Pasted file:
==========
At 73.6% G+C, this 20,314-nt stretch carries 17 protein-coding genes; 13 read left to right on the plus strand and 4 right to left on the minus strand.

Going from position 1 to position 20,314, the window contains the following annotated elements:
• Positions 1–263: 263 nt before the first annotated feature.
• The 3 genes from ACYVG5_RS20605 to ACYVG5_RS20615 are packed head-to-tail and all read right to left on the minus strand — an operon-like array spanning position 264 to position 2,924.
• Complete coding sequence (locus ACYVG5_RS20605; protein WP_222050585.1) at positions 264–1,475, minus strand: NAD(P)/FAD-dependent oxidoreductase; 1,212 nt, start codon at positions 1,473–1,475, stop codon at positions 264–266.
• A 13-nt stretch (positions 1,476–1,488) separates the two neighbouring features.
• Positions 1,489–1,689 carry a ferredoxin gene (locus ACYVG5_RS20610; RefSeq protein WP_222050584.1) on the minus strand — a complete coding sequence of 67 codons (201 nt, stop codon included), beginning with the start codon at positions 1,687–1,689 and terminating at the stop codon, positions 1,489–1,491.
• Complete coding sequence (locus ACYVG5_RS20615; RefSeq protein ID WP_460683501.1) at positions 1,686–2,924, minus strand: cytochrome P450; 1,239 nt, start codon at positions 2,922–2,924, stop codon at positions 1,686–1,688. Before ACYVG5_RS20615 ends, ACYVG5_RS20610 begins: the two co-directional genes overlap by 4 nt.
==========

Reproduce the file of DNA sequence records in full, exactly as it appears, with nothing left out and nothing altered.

At 73.6% G+C, this 20,314-nt stretch carries 17 protein-coding genes; 13 read left to right on the plus strand and 4 right to left on the minus strand.

Going from position 1 to position 20,314, the window contains the following annotated elements:
• Positions 1–263: 263 nt before the first annotated feature.
• The 3 genes from ACYVG5_RS20605 to ACYVG5_RS20615 are packed head-to-tail and all read right to left on the minus strand — an operon-like array spanning position 264 to position 2,924.
• Complete coding sequence (locus ACYVG5_RS20605; protein WP_222050585.1) at positions 264–1,475, minus strand: NAD(P)/FAD-dependent oxidoreductase; 1,212 nt, start codon at positions 1,473–1,475, stop codon at positions 264–266.
• A 13-nt stretch (positions 1,476–1,488) separates the two neighbouring features.
• Positions 1,489–1,689 carry a ferredoxin gene (locus ACYVG5_RS20610; RefSeq protein WP_222050584.1) on the minus strand — a complete coding sequence of 67 codons (201 nt, stop codon included), beginning with the start codon at positions 1,687–1,689 and terminating at the stop codon, positions 1,489–1,491.
• Complete coding sequence (locus ACYVG5_RS20615; RefSeq protein ID WP_460683501.1) at positions 1,686–2,924, minus strand: cytochrome P450; 1,239 nt, start codon at positions 2,922–2,924, stop codon at positions 1,686–1,688. Before ACYVG5_RS20615 ends, ACYVG5_RS20610 begins: the two co-directional genes overlap by 4 nt.